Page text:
Norma Redpath OBE
20 November 1928 — 12 January 2013
A leading sculptor of her generation, Norma Redpath was a student in the Art School at Swinburne Technical School from 1942 to 1948.
She was awarded the Stanley Hammond prize in 1953 and in 1956 studied at the Universita per Stranieri in Perugia, Italy, before returning to Swinburne in 1958 as an art teacher.
She later moved to Italy to work alongside famous sculptors Henry Mitchell, Luciano Minguzzi, and Kengiro Azuma.
Her sculpture Areopagitica was her most significant commission during the 1950s. Commissioned by the University of Melbourne in 1958, for the Baillieu Library, it was thematically inspired by John Milton’s 1644 essay of the same name. The following year, she co-founded Central Five, a with fellow art luminaries.
Norma left a legacy of work including the Victorian Coat of Arms and the Treasury Fountain in Canberra, described by Sandra McGrath in The Australian as her master work.
She was an extremely successful sculptor who had a profound impact on the development of Australian sculpture. In 1970, Norma received an Order of the British Empire for her services to Australian art and sculpture. She was recognised by Swinburne in 2006 with the conferral of an honorary doctorate.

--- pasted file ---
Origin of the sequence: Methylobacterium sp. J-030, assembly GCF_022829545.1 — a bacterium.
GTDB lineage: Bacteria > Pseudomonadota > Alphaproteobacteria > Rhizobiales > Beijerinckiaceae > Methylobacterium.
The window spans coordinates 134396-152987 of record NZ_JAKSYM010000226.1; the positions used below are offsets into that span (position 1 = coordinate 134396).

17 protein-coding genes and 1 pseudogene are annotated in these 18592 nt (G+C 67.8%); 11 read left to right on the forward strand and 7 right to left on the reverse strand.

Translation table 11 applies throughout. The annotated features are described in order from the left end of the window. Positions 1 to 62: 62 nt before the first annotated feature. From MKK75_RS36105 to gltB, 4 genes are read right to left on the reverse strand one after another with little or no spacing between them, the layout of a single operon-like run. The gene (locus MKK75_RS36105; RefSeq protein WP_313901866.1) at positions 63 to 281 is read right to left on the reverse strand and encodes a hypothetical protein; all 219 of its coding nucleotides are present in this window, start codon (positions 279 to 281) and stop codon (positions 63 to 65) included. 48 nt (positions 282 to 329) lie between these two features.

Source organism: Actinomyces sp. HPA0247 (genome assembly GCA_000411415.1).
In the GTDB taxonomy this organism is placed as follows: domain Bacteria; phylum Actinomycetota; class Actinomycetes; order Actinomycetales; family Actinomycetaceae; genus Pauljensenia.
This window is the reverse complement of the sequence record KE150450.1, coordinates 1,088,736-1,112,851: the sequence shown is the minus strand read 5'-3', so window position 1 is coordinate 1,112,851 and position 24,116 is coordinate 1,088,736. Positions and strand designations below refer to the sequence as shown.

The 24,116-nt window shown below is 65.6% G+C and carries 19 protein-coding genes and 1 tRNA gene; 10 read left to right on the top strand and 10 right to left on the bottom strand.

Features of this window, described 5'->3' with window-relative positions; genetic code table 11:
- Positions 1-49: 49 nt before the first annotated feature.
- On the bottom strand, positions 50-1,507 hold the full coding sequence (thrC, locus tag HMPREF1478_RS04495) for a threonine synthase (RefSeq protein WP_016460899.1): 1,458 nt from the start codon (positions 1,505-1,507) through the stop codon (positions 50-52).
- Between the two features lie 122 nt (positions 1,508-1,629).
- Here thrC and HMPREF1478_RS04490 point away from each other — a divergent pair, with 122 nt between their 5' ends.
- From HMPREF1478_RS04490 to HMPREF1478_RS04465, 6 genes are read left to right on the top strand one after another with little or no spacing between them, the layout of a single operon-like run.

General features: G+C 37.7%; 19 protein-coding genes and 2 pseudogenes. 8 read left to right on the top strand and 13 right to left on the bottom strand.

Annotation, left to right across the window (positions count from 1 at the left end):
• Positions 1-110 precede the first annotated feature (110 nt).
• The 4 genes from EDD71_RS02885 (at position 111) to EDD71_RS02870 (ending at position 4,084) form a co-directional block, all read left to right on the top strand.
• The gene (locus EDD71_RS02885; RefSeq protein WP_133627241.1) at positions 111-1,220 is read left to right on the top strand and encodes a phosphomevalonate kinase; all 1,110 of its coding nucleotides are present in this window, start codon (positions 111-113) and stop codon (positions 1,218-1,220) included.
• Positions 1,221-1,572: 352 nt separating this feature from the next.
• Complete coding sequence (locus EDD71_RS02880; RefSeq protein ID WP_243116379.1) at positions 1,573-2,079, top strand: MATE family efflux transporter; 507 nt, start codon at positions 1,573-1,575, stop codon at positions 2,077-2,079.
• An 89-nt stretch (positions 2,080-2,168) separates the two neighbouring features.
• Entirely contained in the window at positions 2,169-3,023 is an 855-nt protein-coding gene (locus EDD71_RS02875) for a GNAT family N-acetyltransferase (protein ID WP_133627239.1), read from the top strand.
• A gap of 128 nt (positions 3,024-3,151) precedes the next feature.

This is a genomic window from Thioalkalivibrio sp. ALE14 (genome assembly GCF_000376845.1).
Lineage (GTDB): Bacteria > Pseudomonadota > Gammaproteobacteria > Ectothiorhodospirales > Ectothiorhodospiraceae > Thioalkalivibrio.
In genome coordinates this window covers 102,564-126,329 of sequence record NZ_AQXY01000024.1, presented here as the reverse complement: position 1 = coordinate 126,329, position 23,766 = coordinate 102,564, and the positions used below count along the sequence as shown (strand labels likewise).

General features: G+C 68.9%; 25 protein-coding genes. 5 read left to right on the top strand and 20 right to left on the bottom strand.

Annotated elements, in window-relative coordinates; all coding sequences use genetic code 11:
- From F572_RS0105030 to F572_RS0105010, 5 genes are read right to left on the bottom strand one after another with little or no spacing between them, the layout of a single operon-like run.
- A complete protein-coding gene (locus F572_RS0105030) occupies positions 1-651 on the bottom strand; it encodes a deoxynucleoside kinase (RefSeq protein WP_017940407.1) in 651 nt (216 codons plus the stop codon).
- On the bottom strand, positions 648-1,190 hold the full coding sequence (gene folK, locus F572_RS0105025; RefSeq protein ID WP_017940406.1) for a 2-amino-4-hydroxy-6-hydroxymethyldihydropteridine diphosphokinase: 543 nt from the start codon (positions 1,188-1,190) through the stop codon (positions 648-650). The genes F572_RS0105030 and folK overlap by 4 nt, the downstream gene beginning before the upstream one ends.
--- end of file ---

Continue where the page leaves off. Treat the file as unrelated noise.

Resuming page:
After spending her life crafting significant sculptures across the world, Norma’s final work has been installed at Swinburne, the place where her journey began.
Norma had hoped to sculpt a major bronze piece for Swinburne, but sadly was unable to do so before passing away in 2013. With the assistance of family and donors, an unfinished piece she began in 1982, Door to the Unknown, Monolith, was fabricated for Swinburne’s Advanced Manufacturing and Design Centre.
Associate Professor Bruce McDonald, Senior Philanthropy Advisor at Swinburne, was humbled to have been involved in the project which Norma had described as a labour of love.
“Norma indicated to me that she owed her life to Swinburne, and we discussed major pieces for Swinburne, but her health prevented her from completing these projects,” Bruce said.
“When visiting her home after her passing I noticed that she had scale models of unfinished sculptures, which is where this project began.”
With financial support from Tony Zraybi, CEO of Achievement Cleaning Services, Mark Rubbo, CEO of Readings and Charles Nodrum, owner of Charles Nodrum Gallery, the piece was fabricated as originally intended by Norma.